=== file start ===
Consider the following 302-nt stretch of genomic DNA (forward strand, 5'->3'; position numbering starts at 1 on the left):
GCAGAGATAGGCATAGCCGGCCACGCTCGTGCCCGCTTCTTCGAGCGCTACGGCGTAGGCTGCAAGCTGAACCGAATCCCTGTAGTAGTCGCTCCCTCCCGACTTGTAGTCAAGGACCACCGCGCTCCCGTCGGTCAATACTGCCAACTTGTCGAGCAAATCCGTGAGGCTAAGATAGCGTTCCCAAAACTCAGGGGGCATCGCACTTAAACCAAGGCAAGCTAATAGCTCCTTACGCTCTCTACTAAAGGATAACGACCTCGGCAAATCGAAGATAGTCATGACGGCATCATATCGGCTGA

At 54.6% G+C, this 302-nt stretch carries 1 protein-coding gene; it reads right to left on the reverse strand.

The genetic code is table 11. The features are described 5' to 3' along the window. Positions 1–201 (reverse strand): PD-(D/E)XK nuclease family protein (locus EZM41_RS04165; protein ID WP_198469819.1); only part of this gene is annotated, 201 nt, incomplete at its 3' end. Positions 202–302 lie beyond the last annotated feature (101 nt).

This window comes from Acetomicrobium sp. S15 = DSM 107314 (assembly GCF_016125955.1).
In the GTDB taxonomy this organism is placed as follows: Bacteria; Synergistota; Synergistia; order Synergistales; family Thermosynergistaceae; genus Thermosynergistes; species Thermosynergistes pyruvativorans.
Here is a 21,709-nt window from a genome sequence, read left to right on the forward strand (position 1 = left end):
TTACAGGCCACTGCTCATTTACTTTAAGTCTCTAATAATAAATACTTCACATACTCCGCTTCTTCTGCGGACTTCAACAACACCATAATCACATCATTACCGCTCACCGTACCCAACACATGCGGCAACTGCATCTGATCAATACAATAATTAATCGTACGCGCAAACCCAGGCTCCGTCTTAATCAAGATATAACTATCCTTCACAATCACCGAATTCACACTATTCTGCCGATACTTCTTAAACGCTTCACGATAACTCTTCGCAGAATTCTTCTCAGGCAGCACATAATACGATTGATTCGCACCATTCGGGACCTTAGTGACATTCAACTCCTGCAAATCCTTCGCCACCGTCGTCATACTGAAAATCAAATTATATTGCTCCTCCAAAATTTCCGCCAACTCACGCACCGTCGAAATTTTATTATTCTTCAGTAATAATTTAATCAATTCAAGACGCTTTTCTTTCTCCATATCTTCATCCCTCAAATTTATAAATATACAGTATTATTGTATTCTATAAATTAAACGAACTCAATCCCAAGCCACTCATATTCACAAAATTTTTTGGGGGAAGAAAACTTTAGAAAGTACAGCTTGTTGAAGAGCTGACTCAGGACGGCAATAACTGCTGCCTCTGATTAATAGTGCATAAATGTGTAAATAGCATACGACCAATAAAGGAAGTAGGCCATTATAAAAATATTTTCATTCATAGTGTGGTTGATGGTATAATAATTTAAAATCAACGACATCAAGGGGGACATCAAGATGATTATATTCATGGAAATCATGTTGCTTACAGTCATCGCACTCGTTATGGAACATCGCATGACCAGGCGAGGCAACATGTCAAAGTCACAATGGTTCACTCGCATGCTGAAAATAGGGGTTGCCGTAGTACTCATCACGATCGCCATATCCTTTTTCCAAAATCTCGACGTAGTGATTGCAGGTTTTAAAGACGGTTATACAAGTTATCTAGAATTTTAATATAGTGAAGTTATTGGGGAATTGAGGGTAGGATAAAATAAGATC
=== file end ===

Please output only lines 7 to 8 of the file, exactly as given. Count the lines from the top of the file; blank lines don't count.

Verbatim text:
Here is a 21,709-nt window from a genome sequence, read left to right on the forward strand (position 1 = left end):
TTACAGGCCACTGCTCATTTACTTTAAGTCTCTAATAATAAATACTTCACATACTCCGCTTCTTCTGCGGACTTCAACAACACCATAATCACATCATTACCGCTCACCGTACCCAACACATGCGGCAACTGCATCTGATCAATACAATAATTAATCGTACGCGCAAACCCAGGCTCCGTCTTAATCAAGATATAACTATCCTTCACAATCACCGAATTCACACTATTCTGCCGATACTTCTTAAACGCTTCACGATAACTCTTCGCAGAATTCTTCTCAGGCAGCACATAATACGATTGATTCGCACCATTCGGGACCTTAGTGACATTCAACTCCTGCAAATCCTTCGCCACCGTCGTCATACTGAAAATCAAATTATATTGCTCCTCCAAAATTTCCGCCAACTCACGCACCGTCGAAATTTTATTATTCTTCAGTAATAATTTAATCAATTCAAGACGCTTTTCTTTCTCCATATCTTCATCCCTCAAATTTATAAATATACAGTATTATTGTATTCTATAAATTAAACGAACTCAATCCCAAGCCACTCATATTCACAAAATTTTTTGGGGGAAGAAAACTTTAGAAAGTACAGCTTGTTGAAGAGCTGACTCAGGACGGCAATAACTGCTGCCTCTGATTAATAGTGCATAAATGTGTAAATAGCATACGACCAATAAAGGAAGTAGGCCATTATAAAAATATTTTCATTCATAGTGTGGTTGATGGTATAATAATTTAAAATCAACGACATCAAGGGGGACATCAAGATGATTATATTCATGGAAATCATGTTGCTTACAGTCATCGCACTCGTTATGGAACATCGCATGACCAGGCGAGGCAACATGTCAAAGTCACAATGGTTCACTCGCATGCTGAAAATAGGGGTTGCCGTAGTACTCATCACGATCGCCATATCCTTTTTCCAAAATCTCGACGTAGTGATTGCAGGTTTTAAAGACGGTTATACAAGTTATCTAGAATTTTAATATAGTGAAGTTATTGGGGAATTGAGGGTAGGATAAAATAAGATC